More retro styling

All of the old-school rigs Jeep has brought to Moab show one thing: Jeeps are all about the adventure, both those from the past, and those to come. Also Jeeps are an expression of the adventure the owner wants to undertake with a heavy dose of history mixed in for good measure. The first really striking Moab concept rebuild has to be the green Willys Wagon on a TJ Unlimited chassis. Since then, Jeep has often showed how older Jeeps could or should be built.

Go fast suspension beyond the Gladiator Mojave

This subhead should probably be in the list above this rather than the list for what we'd like Jeep to do. That's because Jeep has clearly spent tons of time making the Jeep JL perform at speed off-road. JLs soak up bumps better than they have a right to, and that only gets better with Jeep's new Gladiator Mojave. Still, many of Jeep's concepts have had big suspension parts tucked underneath to show that Jeep is thinking of aiming their sights at the go-fast-in-the-dirt-and-sand aspect of their market. Of course, that also requires horsepower— something we've certainly seen in the Moab Jeep concepts and really hope to see more of in the future. Is a V-8 in a production Wrangler's future? We hope so!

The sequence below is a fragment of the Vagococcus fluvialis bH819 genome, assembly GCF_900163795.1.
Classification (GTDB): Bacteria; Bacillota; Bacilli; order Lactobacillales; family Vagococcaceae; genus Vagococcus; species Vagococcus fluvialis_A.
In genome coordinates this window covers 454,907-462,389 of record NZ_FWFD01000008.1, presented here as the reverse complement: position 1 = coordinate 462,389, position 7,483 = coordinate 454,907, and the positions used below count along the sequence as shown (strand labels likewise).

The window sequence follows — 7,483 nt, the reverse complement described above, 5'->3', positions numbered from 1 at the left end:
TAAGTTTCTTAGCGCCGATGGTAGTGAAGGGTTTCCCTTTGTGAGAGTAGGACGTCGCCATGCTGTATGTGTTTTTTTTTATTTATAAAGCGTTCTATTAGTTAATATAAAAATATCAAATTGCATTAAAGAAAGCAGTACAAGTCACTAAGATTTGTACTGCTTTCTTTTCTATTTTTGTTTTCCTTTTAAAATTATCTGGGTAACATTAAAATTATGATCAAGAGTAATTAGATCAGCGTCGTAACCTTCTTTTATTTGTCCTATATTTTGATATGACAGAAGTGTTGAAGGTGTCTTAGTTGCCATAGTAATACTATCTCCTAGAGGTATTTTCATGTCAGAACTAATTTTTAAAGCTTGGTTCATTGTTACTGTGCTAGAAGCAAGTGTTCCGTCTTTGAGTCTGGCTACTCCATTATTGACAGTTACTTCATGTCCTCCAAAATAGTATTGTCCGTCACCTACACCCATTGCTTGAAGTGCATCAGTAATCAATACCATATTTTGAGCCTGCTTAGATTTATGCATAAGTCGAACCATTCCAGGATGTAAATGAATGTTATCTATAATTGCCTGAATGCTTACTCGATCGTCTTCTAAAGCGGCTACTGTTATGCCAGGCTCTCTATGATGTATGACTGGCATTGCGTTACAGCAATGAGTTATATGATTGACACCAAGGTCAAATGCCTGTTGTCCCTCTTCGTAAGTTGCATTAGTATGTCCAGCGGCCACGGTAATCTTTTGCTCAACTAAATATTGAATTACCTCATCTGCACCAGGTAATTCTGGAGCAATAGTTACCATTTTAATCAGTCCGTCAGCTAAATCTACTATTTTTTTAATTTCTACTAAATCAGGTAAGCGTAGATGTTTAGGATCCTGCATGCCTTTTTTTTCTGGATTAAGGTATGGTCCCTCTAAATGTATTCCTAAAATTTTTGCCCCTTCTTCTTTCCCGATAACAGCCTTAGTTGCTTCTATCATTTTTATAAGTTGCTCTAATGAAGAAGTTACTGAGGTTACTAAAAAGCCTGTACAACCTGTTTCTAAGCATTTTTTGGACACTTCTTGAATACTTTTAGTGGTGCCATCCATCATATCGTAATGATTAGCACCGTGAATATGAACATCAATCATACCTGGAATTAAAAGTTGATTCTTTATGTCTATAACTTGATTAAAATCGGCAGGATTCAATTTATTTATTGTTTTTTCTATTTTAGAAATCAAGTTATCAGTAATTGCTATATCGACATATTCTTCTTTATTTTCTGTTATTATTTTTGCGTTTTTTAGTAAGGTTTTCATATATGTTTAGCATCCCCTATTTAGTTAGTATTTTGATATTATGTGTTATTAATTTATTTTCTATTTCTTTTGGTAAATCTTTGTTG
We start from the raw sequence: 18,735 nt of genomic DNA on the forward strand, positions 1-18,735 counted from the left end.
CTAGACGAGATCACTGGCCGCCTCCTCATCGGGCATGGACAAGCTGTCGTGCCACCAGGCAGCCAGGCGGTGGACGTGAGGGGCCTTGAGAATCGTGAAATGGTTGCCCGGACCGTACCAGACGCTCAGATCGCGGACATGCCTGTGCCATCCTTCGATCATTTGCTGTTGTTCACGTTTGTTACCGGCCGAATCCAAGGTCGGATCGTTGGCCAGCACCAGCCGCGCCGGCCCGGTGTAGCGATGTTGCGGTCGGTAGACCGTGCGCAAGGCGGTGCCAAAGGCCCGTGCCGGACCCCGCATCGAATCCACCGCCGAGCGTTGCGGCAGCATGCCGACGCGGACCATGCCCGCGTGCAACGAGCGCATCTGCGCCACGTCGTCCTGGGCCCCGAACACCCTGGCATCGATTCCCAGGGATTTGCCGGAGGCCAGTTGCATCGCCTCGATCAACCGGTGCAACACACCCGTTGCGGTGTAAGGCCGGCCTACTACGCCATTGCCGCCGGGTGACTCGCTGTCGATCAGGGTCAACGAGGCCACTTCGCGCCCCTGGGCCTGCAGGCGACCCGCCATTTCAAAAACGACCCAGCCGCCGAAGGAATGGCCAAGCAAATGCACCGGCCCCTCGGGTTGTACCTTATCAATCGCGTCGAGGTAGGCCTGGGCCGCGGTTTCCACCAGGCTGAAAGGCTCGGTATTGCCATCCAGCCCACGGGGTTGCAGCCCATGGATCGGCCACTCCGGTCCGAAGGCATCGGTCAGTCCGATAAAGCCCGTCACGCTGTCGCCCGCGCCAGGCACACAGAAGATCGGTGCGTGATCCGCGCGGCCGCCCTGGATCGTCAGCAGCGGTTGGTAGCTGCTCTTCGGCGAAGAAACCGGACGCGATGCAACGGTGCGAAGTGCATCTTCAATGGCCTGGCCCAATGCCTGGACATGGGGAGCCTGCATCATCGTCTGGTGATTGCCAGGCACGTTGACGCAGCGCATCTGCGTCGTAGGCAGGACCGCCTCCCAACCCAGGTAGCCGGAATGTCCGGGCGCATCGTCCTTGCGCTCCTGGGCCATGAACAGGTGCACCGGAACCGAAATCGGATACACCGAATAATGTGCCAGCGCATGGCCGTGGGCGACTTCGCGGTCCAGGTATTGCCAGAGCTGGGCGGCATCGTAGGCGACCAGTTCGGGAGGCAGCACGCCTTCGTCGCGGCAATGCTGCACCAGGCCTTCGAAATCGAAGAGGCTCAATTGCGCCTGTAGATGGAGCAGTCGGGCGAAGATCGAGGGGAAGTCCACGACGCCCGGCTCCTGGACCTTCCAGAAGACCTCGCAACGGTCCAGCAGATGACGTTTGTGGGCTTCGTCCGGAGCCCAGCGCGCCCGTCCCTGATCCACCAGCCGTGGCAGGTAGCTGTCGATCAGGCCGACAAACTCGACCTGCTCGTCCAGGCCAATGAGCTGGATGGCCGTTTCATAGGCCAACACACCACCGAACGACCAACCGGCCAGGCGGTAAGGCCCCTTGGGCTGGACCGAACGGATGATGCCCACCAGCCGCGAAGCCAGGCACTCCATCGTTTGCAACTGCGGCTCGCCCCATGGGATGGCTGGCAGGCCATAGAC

Is Smaller Better?

Jeep keeps teasing us with smaller, lighter, nimbler Wranglers at EJS. The original civilian CJ-2as weighed in at about 2,215 lbs, while a Jeep JL doubles that at 4,485 lbs. That's twice, we repeat, twice the weight. That's a significant difference. Maybe Jeep plans on building a smaller Jeep with an aim towards its off-road roots; we sure wish they would.